When King Salman and his son Mohammed came to power, there was hope of sorely needed leadership in the region. Instead, they may have fragmented it beyond repair

David Hearst
Wednesday 21 June 2017 14:56 UTC

The final act of the palace coup I have been writing about since King Salman took over has just been completed. Everyone was waiting for a coup against Qatar. In fact, the coup was within the kingdom itself.

It took place in the middle of the night after fajr, the Muslim prayer that heralds the dawn of a new day, and millions of Saudis woke to a new reality - a 31-year-old prince is going to be the next king.


Step by step, the last obstacle to bin Salman's vertiginous rise to power, his cousin, Mohammed bin Nayef, has been stripped of his power. There was little he could do to stop it, but he fought all the way.

First, his royal court went, then a national security council was created over his head. Then his ministry was stripped of its prosecutorial role. Then the operation to isolate Qatar, one of his closest allies, was launched.

What does it mean?

All the levers of power are now in the hands of a young, inexperienced and risk-taking man, who in his short time in power as defence minister has established a reputation for recklessness.

He launched an air campaign against the Houthis in Yemen and then disappeared on holiday to the Maldives. It took days before the US defence secretary could reach him. Ten thousand deaths later, the Houthis are still firmly in the capital Sanaa, the liberated south has split from Abd Rabbuh Mansour Hadi's control and cholera has broken out.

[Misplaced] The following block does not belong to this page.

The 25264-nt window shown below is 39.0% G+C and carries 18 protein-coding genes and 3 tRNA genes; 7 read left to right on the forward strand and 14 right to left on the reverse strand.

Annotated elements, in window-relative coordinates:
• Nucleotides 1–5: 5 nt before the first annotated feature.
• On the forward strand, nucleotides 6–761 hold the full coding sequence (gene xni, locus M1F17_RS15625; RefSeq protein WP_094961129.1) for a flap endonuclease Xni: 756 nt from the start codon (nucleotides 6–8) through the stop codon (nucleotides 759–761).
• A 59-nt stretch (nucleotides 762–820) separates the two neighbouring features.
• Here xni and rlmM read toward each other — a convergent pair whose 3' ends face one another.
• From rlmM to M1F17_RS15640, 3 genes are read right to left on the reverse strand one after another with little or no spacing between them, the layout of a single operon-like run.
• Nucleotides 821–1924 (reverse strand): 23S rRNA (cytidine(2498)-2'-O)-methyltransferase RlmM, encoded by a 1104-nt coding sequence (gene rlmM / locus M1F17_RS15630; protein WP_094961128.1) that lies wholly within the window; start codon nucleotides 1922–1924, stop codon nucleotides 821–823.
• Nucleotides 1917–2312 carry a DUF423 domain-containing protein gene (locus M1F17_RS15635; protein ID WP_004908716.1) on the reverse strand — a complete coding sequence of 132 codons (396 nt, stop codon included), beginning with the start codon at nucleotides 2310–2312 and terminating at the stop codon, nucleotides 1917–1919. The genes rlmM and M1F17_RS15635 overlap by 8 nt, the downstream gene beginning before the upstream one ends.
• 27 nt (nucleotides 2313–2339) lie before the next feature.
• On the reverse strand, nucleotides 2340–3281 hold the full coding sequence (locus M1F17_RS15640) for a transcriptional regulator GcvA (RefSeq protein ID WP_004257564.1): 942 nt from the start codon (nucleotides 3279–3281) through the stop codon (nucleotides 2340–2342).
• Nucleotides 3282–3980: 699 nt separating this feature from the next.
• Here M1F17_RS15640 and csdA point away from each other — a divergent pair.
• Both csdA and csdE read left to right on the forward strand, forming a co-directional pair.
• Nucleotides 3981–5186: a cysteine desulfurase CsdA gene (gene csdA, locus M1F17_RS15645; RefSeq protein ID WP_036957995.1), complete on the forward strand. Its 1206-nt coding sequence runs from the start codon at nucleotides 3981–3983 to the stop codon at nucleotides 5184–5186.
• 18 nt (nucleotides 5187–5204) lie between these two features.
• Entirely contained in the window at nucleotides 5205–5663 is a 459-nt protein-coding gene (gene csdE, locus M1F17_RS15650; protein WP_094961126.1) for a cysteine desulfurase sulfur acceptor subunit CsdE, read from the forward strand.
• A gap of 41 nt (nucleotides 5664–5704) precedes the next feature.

Each file bin Salman has picked up has found its way into the office shredder.

He first introduced austerity by rolling out deep pay cuts to government employees, warning the country would be bankrupt in five years. Then he reversed the cuts, claiming financial stability had been created. Then he committed himself to up to $500bn of military purchases from America.


Under bin Salman, the kingdom has gone from micromanaging the Syria opposition (to the extent of telling the head of the negotiating committee in Geneva exactly when the delegation should leave for the airport to ensure the breakdown of talks) to losing interest in the rebels altogether. As a Saudi ally, you can be hung out to dry at any time.

Be it in Yemen, Syria or Qatar, the crown prince has already earned another title: the prince of chaos.

Bin Salman's mentor

He has, however, followed instructions. As Middle East Eye reported at the time, the young prince's mentor, Mohammed bin Zayed, the crown prince of Abu Dhabi, gave him two words of advice to speed him on his way to the throne.

The first was to open a channel of communication with Israel. This he has now done, and under his command, the kingdom is closer than it has ever been to starting trade links with Tel Aviv. Both the Saudi Foreign Minister Adel al-Jubeir and Nikki Haley, the US ambassador to the UN, are reading from the same script on attempting to blacklist Hamas.

The second instruction was to diminish the power of the religious authorities in the kingdom.

Although bin Salman has reduced the influence of the religious establishment on the daily life of the Saudis, he is using it to bolster his authority. A series of tweets by the Ulama, the Saudi Committee of Senior Scholars, demonstrates how religion has been pressed into the service of politics.


The message from this is brutally clear. Political parties are not allowed. We are not giving you democracy, but theocracy and autocracy.
Even the timing of the last act of this palace coup is significant. Prince bin Salman will receive allegiance from his family and the public in Mecca on the 27th night of Ramadan, Laylat al-Qadr, the night of power when prayers are magnified in importance a thousand times. This is the most important night in the Islamic calendar.

This is not a king in waiting who intends to neutralise the role of religion in the affairs of state. He is using it to establish his own autocratic rule.

Yemen next



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